Neurodermatitis Eczema

Understanding Neurodermatitis Eczema

Severe Neurodermatitis
Severe Neurodermatitis

Neurodermatitis Eczema, also known as Lichen Simplex Chronicus is an eczema that causes an excessive bout of itchiness that no amount of scratching will be able to bring relief. This severe and very common type of eczema develops due to the nerve endings of the skin becoming irritated thus triggering a severe itch-scratch cycle.

The symptoms are characterized by extremely irritated skin, usually felt when the person is at rest or during in a relaxed state. Scratching, rubbing or even touching the skin causes the itchiness to escalate and in some cases, it becomes so severe that sleep is often disrupted.

Neurodermatitis affects the lower limbs, particularly the ankles, the neck and the back area, as well as the forearms, the wrists and even the genitals. It often follows an occurrence of Atopic eczema or a severe case of Contact dermatitis or Psoriasis, and usually attacks the areas that were previously affected.

With constant scratching, tiny yet distinct flaky, red plaque is known to develop accompanied by visible scratch marks. The affected skin turns pink, red or reddish brown in color, and as it thickens or lichinifies, it turns a greyish blue. Thickening of the skin due to the piling up of skin cells causes cutaneous horns.

Scratching can cause an uncomfortable burning sensation with an increased risk to infection. Open sores, honey-colored crusts and cracks appearing on the skin are some of the common signs of infection.

The exact cause of Neurodermatitis is still a mystery and researchers have found that some people exposure to certain triggers increase the risk of Neurodermatitis developing.

Individuals who have a previous history of allergic or irritant contact dermatitis and/or psoriasis are known to be more susceptible and more likely to develop this type of skin disorder. Asthma and hay fever sufferers may also be at a greater risk. Neurodermatitis affects more females than males and begins upon reaching middle or later part of adulthood.

A number of medical researches show that the known triggers mentioned below cause irritation to the nerves of those individuals susceptible to the condition, which sets off a severe itch and scratch cycle:

  • Dry skin
  • Tight clothing and synthetic fabrics or wool
  • Insect bites
  • Poor blood flow
  • Heat
  • Direct contact with allergens and irritants, such as irritant chemicals found in hair dyes can cause neurodermatitis to develop.
  • Excessive anxiety or emotional distress
  • Scars, especially keloid-type scars

For treatment of Neurodermatitis to be successful, the affected person needs to control and stop repeated rubbing and scratching thus making the treatment extremely challenging. The condition will remain until effective treatment is given but can recur upon exposure or contact to known causes.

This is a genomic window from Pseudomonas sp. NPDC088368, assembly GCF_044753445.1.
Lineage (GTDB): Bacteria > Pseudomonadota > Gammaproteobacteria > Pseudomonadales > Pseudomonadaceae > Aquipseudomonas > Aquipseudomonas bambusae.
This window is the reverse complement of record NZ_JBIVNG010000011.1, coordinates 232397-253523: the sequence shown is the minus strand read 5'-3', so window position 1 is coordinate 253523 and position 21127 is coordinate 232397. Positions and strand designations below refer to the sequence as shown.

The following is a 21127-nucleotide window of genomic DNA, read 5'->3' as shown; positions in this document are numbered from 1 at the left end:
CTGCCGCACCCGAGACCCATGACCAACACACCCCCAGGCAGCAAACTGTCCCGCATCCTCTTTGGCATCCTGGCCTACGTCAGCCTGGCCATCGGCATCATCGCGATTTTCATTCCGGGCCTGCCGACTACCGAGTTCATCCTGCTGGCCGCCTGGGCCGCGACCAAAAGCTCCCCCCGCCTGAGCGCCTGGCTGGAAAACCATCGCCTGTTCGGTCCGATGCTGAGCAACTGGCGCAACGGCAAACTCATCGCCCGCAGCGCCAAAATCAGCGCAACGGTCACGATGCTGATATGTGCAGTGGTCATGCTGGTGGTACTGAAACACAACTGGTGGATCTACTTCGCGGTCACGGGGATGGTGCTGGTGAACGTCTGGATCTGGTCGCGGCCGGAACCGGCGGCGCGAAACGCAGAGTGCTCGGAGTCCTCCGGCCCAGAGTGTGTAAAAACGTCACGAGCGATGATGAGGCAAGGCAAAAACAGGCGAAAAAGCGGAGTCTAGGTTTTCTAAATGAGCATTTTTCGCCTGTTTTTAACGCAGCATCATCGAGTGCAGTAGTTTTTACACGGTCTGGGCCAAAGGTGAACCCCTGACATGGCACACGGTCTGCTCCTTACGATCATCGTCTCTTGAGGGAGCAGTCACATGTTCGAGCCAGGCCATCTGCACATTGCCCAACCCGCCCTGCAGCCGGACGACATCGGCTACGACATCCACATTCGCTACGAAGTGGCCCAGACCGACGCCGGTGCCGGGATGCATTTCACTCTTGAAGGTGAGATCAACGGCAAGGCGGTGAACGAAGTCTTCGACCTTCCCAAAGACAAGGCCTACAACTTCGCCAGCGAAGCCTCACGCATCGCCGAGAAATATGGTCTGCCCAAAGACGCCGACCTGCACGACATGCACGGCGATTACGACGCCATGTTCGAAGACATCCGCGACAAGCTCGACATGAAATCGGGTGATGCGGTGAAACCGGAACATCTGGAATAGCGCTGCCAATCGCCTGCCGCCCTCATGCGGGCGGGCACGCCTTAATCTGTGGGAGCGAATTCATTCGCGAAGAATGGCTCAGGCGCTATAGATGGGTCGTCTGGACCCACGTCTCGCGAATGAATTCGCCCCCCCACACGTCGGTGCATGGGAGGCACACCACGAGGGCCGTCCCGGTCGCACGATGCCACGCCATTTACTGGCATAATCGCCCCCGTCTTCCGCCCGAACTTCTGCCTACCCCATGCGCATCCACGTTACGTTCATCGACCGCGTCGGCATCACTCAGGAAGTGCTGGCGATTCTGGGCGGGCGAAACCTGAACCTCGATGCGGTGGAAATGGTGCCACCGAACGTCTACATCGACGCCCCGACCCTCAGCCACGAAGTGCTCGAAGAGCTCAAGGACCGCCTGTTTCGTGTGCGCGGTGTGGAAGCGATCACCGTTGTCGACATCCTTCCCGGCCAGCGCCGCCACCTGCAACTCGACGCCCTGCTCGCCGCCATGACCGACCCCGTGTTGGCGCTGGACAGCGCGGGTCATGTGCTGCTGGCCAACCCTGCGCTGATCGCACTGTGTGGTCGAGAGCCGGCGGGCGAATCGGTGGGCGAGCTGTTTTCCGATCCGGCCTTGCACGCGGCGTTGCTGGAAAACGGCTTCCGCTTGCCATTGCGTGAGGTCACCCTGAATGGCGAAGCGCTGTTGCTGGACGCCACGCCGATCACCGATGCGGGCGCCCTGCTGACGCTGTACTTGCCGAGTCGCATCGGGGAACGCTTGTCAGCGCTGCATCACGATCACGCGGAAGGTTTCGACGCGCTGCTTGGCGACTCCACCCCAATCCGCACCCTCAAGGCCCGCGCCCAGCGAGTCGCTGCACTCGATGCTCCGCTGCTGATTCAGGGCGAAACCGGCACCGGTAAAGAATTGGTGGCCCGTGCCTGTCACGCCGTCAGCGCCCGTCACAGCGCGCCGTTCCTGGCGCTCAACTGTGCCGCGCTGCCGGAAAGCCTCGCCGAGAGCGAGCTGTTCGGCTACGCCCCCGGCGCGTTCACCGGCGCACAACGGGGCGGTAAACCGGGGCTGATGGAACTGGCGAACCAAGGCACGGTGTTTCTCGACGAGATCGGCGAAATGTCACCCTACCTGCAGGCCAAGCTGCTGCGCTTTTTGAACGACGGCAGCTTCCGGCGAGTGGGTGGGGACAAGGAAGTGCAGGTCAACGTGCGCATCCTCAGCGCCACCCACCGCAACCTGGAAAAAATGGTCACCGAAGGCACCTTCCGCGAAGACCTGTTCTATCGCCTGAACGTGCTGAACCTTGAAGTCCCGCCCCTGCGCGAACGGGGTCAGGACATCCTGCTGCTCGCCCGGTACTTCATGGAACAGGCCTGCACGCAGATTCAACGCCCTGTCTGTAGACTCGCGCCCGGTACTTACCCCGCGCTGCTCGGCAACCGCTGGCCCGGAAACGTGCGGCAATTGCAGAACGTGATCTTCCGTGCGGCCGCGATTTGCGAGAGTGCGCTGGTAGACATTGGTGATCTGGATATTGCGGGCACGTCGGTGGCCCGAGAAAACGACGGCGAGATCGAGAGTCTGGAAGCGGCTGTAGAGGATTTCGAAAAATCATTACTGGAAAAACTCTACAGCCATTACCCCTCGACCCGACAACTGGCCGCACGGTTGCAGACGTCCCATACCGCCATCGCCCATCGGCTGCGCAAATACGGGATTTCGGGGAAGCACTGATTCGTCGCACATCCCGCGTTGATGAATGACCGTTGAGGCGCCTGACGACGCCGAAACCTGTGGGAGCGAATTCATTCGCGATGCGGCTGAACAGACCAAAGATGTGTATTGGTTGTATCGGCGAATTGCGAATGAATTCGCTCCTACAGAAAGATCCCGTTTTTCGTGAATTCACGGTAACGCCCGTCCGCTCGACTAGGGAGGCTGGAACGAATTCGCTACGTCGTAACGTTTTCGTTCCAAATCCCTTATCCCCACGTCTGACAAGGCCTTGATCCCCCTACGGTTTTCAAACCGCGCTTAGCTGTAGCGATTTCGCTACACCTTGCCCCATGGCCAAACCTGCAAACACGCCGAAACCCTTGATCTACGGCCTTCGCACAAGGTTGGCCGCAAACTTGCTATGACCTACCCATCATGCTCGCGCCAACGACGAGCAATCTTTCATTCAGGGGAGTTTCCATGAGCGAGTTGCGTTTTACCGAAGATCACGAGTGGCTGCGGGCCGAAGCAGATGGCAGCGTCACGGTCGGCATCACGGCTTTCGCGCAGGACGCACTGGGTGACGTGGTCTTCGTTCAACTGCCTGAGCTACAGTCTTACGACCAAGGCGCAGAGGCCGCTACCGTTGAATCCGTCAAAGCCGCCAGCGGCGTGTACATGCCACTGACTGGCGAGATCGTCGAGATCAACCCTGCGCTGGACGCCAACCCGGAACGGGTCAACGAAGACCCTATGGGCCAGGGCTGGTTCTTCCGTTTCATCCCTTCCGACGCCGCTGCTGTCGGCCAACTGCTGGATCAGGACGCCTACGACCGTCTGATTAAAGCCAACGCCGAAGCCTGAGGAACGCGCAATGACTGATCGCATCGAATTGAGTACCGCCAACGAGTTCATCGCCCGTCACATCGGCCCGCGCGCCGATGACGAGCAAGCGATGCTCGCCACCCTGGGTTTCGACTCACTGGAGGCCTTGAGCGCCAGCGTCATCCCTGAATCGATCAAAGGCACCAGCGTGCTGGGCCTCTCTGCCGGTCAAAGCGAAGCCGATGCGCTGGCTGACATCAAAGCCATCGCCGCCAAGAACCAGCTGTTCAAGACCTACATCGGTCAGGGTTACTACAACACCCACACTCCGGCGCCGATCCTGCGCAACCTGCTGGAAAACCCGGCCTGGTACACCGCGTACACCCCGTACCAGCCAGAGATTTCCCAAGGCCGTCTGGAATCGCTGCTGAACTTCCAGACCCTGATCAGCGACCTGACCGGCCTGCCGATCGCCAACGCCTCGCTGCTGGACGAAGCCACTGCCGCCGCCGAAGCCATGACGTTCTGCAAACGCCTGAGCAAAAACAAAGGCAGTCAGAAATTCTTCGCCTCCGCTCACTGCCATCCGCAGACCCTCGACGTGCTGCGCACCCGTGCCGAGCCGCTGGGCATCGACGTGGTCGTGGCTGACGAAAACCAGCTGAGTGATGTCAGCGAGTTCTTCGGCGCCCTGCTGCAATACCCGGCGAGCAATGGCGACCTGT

Medical finding of Neurodermatitis generally includes a visual examination, a biopsy of the skin to eliminate other skin infections along with patch testing to determine the substances causing the conditions.

Neurodermatitis Treatment

Neurodermatitis on the neck
Neurodermatitis on the neck

In the treatment and management of Neurodermatitis, the most important objective is to put an end to the irritation. In fact, the patient must stop touching, rubbing or scratching of the affected area. To assist the patient, the dermatologist may recommend the administration or application of the following:

  • Topical corticosteroids to help in reducing inflammation and itchiness and must be applied as directed.
  • Topical antibiotic is applied to broken skin to help treat the infection as well as to prevent recurrence.
  • Oral antibiotics help clear and treat any existing infection of the skin.
  • Topical keratolytics or formulations that include urea, lactic acid or salicylic acid in order to help reduce the thickening of the skin.
  • Sedatives or tranquillizers may be administered to aid in soothing anxiety and facilitate better sleep.
  • Applying ice or cold compresses to the itchy areas. Occlusion dressings can be used to effectively enhance the strength of the administered treatment and tamp down the need to constantly scratch.
  • Avoid or limit contact with irritants that cause itching, e.g. tight fitting clothes or synthetic socks or hoses. Reduce stressful situations and drastic changes in temperatures.
  • When bathing or showering, keep water at a warm temperature and bath for as short a period as possible. Ensure that fingernails are kept short.

As challenging as the condition of Neurodermatitis is, it can be controlled and managed with patience and time, and of course the right treatment.

Leave a reply